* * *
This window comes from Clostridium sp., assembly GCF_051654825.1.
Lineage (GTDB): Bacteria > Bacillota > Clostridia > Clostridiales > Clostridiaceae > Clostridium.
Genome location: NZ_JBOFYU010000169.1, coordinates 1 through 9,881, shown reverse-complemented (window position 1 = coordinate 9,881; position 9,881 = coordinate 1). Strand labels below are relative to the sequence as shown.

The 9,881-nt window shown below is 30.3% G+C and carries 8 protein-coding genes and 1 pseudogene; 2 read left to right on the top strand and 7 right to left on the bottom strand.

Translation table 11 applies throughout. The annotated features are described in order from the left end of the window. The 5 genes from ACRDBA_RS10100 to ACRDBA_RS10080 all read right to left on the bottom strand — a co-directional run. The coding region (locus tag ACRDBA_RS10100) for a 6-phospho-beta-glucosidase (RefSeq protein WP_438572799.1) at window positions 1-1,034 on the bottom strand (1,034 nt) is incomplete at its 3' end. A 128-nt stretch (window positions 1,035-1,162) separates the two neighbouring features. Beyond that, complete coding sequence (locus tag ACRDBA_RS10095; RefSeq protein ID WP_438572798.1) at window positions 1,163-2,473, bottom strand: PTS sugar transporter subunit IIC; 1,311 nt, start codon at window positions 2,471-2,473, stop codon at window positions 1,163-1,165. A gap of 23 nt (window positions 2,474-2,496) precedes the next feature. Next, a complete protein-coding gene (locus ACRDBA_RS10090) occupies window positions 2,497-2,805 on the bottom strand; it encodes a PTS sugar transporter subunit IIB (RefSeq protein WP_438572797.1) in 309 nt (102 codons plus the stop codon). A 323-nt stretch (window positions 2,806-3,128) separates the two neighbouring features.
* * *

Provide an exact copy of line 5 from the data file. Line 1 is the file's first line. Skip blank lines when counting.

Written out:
Translation table 11 applies throughout. The annotated features are described in order from the left end of the window. The 5 genes from ACRDBA_RS10100 to ACRDBA_RS10080 all read right to left on the bottom strand — a co-directional run. The coding region (locus tag ACRDBA_RS10100) for a 6-phospho-beta-glucosidase (RefSeq protein WP_438572799.1) at window positions 1-1,034 on the bottom strand (1,034 nt) is incomplete at its 3' end. A 128-nt stretch (window positions 1,035-1,162) separates the two neighbouring features. Beyond that, complete coding sequence (locus tag ACRDBA_RS10095; RefSeq protein ID WP_438572798.1) at window positions 1,163-2,473, bottom strand: PTS sugar transporter subunit IIC; 1,311 nt, start codon at window positions 2,471-2,473, stop codon at window positions 1,163-1,165. A gap of 23 nt (window positions 2,474-2,496) precedes the next feature. Next, a complete protein-coding gene (locus ACRDBA_RS10090) occupies window positions 2,497-2,805 on the bottom strand; it encodes a PTS sugar transporter subunit IIB (RefSeq protein WP_438572797.1) in 309 nt (102 codons plus the stop codon). A 323-nt stretch (window positions 2,806-3,128) separates the two neighbouring features.